Dereham assault victim says he will appeal against ruling on stun gun

Steven Bradley from Toftwood near Dereham, who was tasered by Police in his own home, is appealing the decision after the report said the police were in their rights to because of his behaviour. Picture: Matthew Usher. Steven Bradley from Toftwood near Dereham, who was tasered by Police in his own home, is appealing the decision after the report said the police were in their rights to because of his behaviour. Picture: Matthew Usher.

Thursday, January 30, 2014
1:55 PM

A man who was assaulted close to his Dereham home is set to appeal against a police report which states a Taser was justifiably used against him.

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Steven Bradley, 47, of Charles Close, Toftwood, was the victim of an assault in April last year. The 47-year-old said he was out walking his dogs when he was hit around the head with a piece of wood close to the park near Recreation Road at about 10am.

Police and ambulance crews were alerted to the attack and attended his home.

Mr Bradley, who had a stroke six months before the assault and still suffers from subsequent brain injuries, said he became anxious with the number of people in his home and claims, out of frustration, started to punch a wall.

As a result, he was stunned by police with a Taser.

Mr Bradley complained about the use of the device to the Independent Police Complaints Commission, which referred it back to Norfolk Constabulary for investigation. But last week, Mr Bradley received a report, saying its use was “justified and proportionate given the threatening behaviour displayed during the incident”.

Now, Mr Bradley says he will appeal against the decision.

Police officials, however, have maintained that the use of the stun gun was justified.

Father-of-two Mr Bradley, who is divorced and no longer works after his stroke, said: “I was made out to be the criminal because I got frustrated in my own home.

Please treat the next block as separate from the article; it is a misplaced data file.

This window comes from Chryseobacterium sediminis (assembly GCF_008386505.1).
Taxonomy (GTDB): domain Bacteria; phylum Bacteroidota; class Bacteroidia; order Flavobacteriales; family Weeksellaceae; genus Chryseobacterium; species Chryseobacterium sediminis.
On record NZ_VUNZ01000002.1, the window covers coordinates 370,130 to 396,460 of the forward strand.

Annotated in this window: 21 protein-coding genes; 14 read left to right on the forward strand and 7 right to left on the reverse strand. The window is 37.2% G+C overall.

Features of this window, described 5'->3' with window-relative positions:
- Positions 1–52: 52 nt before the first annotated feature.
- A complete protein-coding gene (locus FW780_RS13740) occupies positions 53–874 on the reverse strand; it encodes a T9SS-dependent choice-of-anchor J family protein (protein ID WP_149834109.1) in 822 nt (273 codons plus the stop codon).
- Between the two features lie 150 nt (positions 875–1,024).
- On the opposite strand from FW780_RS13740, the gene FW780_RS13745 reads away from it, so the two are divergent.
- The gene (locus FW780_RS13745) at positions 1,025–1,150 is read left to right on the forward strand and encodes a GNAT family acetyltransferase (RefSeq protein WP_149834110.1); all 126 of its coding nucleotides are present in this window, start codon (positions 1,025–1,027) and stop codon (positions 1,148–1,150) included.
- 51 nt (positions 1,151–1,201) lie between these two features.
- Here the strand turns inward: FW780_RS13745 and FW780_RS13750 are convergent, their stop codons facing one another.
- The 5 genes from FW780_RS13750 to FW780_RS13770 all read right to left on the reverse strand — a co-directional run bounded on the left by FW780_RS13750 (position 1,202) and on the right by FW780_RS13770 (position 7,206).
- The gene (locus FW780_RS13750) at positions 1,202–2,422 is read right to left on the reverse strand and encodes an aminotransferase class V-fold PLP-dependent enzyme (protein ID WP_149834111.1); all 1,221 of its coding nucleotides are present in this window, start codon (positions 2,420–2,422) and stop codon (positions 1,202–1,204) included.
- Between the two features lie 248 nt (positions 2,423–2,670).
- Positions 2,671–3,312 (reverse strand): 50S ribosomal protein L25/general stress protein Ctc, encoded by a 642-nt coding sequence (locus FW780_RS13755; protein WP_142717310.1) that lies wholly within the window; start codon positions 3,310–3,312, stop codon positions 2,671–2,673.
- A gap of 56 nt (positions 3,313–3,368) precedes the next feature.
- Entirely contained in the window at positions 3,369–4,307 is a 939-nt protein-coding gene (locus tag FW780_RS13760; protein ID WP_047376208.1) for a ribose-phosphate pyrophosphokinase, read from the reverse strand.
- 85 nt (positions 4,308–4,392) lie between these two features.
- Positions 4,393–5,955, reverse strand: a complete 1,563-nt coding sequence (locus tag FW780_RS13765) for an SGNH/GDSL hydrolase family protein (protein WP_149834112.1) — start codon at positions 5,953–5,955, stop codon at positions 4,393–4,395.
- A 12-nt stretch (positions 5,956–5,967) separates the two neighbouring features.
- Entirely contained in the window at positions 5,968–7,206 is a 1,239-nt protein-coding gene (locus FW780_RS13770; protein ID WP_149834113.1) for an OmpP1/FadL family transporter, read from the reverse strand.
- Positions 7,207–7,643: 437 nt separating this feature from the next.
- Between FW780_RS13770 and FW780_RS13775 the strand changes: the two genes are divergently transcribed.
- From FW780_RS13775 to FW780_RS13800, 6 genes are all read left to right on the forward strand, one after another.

“I was made out to be the criminal when I was the victim and I had done nothing wrong.

“Admittedly, I punched the wall in frustration but I was standing with my back to everyone.”

Mr Bradley, who used to work at Bernard Matthews and is on medication since his stroke, said there were four police officers, a paramedic plus ambulance staff in his house at the time.

A Norfolk police spokesman said: “Police and ambulance attended a property on Charles Close in Toftwood on April 16, 2013, to visit a man who had been assaulted a short time earlier.

“Whilst at the property, the man became aggressive and to ensure his safety and the safety of those in attendance, a Taser was discharged.

“Following this, the man was able to receive treatment for his assault injuries from paramedics.

“A complaint about the Taser use was received by Norfolk Constabulary in November 2013 from the Independent Police Complaints Commission (IPCC) to whom it was made.

“The complaint was passed back to the IPCC which then referred it back to Norfolk Constabulary for local investigation.

“An investigation by Norfolk’s Professional Standards Department did not uphold the complaint, finding that the use of the Taser was justified and proportionate given the threatening behaviour displayed during the incident.”

3 comments

  • This case emphasises the need for training for police to recognise the needs of those who have learning disabilities, disabilities and illnesses. Those who have deaf relatives will never forget the case of the deaf man , who because he did not hear police warnings, was shot dead for carrying a table leg in a bin bag after a member of the public wrongly said he had a gun.The national press is carrying reports of concern about the way those with learning disabilities such as autism are treated by the police. Stroke victims may have the same sort of problem dealing with stressful situations, as may those with dementia . We have seen a case where a man with dementia was tasered in order to control him and now we see this man who does not look over large, being tasered to control him in his own home . The report does not indicate that he was being a danger to anyone else. We really should be able to expect not to be tasered for being ill, or unable to deal with a stressful situation if we are no danger to anyone.

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    Daisy Roots

    Thursday, January 30, 2014

  • "worried about their safety"? One unarmed and injured man, four police officers? Who was he threatening? Or did they taser him to defend the wall? Contemptible.

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    Dictate

    Thursday, January 30, 2014

  • Seems to me that the police were justified in their actions. They were there to help the guy and he became aggressive to the point that they were worried about their safety and the safety of others. No brainer to me!

    Report this comment

    Norfolk John

    Thursday, January 30, 2014

The views expressed in the above comments do not necessarily reflect the views of this site

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